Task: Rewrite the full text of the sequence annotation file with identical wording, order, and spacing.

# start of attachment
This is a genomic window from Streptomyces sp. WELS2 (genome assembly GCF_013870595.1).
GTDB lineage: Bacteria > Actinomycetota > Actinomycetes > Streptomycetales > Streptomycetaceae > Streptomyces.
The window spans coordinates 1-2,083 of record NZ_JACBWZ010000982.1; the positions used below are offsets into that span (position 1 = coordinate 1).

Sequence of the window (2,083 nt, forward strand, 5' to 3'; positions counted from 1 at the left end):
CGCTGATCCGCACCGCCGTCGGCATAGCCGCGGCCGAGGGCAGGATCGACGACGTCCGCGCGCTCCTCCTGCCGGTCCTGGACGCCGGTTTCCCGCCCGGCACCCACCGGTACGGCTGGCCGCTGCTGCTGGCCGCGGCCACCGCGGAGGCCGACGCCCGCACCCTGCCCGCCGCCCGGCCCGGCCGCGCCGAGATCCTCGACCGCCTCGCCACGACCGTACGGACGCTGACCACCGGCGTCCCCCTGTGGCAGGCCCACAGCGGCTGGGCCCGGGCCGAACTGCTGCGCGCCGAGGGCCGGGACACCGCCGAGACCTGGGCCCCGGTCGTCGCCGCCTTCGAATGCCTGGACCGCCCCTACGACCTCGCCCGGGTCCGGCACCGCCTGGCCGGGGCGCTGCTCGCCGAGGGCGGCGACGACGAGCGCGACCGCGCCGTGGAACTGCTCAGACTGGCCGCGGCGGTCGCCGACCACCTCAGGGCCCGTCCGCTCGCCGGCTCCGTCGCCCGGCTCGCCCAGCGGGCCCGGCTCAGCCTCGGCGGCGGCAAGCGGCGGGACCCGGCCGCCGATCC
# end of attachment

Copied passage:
This is a genomic window from Streptomyces sp. WELS2 (genome assembly GCF_013870595.1).
GTDB lineage: Bacteria > Actinomycetota > Actinomycetes > Streptomycetales > Streptomycetaceae > Streptomyces.
The window spans coordinates 1-2,083 of record NZ_JACBWZ010000982.1; the positions used below are offsets into that span (position 1 = coordinate 1).

Sequence of the window (2,083 nt, forward strand, 5' to 3'; positions counted from 1 at the left end):
CGCTGATCCGCACCGCCGTCGGCATAGCCGCGGCCGAGGGCAGGATCGACGACGTCCGCGCGCTCCTCCTGCCGGTCCTGGACGCCGGTTTCCCGCCCGGCACCCACCGGTACGGCTGGCCGCTGCTGCTGGCCGCGGCCACCGCGGAGGCCGACGCCCGCACCCTGCCCGCCGCCCGGCCCGGCCGCGCCGAGATCCTCGACCGCCTCGCCACGACCGTACGGACGCTGACCACCGGCGTCCCCCTGTGGCAGGCCCACAGCGGCTGGGCCCGGGCCGAACTGCTGCGCGCCGAGGGCCGGGACACCGCCGAGACCTGGGCCCCGGTCGTCGCCGCCTTCGAATGCCTGGACCGCCCCTACGACCTCGCCCGGGTCCGGCACCGCCTGGCCGGGGCGCTGCTCGCCGAGGGCGGCGACGACGAGCGCGACCGCGCCGTGGAACTGCTCAGACTGGCCGCGGCGGTCGCCGACCACCTCAGGGCCCGTCCGCTCGCCGGCTCCGTCGCCCGGCTCGCCCAGCGGGCCCGGCTCAGCCTCGGCGGCGGCAAGCGGCGGGACCCGGCCGCCGATCC